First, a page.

As part of the site’s renovation, a group of cultural and business leaders led by Michael Folsom, an MIT professor, created the Charles River Museum of Industry & Innovation in what had been the mill’s massive steam-powered engine and boiler rooms. Following a monumental campaign of fundraising, building and installation, the museum began operation in 1980; the museum is a nonprofit corporation governed by a Board of Trustees, funded by private donations. The mission of the Charles River Museum of Industry & Innovation is to encourage and inspire future innovation in America; the museum accomplishes this through its collections and programs, by exploring the historical impact of industry on American culture, by examining the dynamic process of innovation, by promoting its location in Waltham as a foundation of the American industrial revolution, by connecting the expertise of older generations with the inquisitiveness of young people, by providing audiences of all ages with an engaging museum experience.
Core exhibits cover the area's role in the American Industrial Revolution, though the museum has a dedicated gallery of the Waltham Watch Company to note the city's watch making history. The museum includes two revolving exhibit spaces that change out anywhere from 3–6 months, covering anything from science and math to cultural investigation; the museum hosts many events and festivals in the Waltham area, was the first to host the Watch City Steampunk Festival, the first steampunk festival to encompass an entire town. The Boston Globe in 2014 reported the museum "takes exploratory learning a step further." Charles River Museum of Industry & Innovation official website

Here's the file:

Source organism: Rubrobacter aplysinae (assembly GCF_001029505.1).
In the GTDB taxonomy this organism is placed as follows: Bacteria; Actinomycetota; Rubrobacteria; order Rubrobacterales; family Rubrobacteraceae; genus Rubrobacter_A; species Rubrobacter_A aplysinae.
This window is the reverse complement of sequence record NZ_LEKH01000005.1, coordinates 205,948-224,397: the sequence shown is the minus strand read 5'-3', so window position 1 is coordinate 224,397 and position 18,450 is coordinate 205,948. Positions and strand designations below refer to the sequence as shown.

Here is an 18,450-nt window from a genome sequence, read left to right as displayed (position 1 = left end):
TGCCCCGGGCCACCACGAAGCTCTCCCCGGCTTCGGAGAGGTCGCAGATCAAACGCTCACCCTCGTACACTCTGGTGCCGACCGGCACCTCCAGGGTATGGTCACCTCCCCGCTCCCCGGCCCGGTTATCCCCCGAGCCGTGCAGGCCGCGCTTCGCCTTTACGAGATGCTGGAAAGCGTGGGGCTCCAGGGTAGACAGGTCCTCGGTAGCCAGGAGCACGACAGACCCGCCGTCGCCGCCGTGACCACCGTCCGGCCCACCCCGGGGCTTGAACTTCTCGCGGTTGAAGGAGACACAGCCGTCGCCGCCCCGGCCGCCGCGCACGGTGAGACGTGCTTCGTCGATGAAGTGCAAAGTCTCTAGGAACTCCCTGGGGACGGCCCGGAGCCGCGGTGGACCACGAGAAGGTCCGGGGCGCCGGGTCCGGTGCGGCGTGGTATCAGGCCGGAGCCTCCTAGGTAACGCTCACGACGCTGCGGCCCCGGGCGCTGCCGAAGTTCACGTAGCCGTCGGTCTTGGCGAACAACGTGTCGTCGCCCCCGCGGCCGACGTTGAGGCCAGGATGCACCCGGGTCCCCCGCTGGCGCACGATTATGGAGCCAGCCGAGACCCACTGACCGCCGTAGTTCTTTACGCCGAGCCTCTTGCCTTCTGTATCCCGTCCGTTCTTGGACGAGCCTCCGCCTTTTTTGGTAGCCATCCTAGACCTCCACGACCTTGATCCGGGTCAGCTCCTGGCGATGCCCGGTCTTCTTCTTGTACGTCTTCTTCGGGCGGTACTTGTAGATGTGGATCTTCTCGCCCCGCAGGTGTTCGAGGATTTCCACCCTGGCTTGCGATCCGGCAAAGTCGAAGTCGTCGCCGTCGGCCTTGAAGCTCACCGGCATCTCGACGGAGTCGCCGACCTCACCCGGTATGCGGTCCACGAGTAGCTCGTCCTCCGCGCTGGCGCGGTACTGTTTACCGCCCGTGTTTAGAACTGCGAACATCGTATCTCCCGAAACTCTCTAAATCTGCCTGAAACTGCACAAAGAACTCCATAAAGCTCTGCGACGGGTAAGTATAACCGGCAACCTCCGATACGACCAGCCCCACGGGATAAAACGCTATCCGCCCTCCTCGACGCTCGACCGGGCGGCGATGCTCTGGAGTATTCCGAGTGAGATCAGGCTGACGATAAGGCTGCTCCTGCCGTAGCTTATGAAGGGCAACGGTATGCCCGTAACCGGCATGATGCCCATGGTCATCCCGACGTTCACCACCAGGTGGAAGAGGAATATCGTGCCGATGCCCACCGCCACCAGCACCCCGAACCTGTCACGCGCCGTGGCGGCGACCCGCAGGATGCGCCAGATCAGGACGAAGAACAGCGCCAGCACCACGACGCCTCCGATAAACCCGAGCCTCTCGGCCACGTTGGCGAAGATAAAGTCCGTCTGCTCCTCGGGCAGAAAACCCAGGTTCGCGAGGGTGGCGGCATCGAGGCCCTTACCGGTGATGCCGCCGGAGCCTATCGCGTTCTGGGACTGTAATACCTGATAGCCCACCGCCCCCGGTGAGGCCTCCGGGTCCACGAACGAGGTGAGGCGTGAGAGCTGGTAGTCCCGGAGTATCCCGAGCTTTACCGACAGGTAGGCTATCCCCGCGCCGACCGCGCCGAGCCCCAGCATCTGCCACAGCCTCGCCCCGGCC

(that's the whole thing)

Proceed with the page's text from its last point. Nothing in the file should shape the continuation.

National Register of Historic Places property types
The U. S. National Register of Historic Places classifies its listings by various types of properties. Listed properties fall into one of five categories, though there are special considerations for other types of properties which do not fit into these five broad categories or fit into more specialized subcategories; the five general categories for NRHP properties are: building, object and structure. Listed properties fall into one of five categories, though there are special considerations for other types of properties which do not fit into these five broad categories or fit into more specialized subcategories; the five general categories for NRHP properties are: building, object and district. I When multiple like properties are submitted as a group and listed together, they are known as a Multiple Property Submission. Buildings, as defined by the National Register, are structures intended to shelter some sort of human activity. Examples include a house, hotel, church or similar construction.
The term building, as in outbuilding, can be used to refer to and functionally related units, such as a courthouse and a jail, or a barn and a house. Buildings included on the National Register of Historic Places must have all of their basic structural elements as parts of buildings, such as ells and wings; as such, the whole building is considered during the nomination and its significant features must be identified. If a nominated building has lost any of its basic structural elements, it is considered a ruin and categorized as a site; the National Register of Historic Places defines a historic district per U. S. federal law, last revised in 2004. According to the Register definition, a historic district is: "a geographically definable area, urban or rural, possessing a significant concentration, linkage, or continuity of sites, structures, or objects united by past events or aesthetically by plan or physical development. In addition, historic districts consist of non-contributing properties.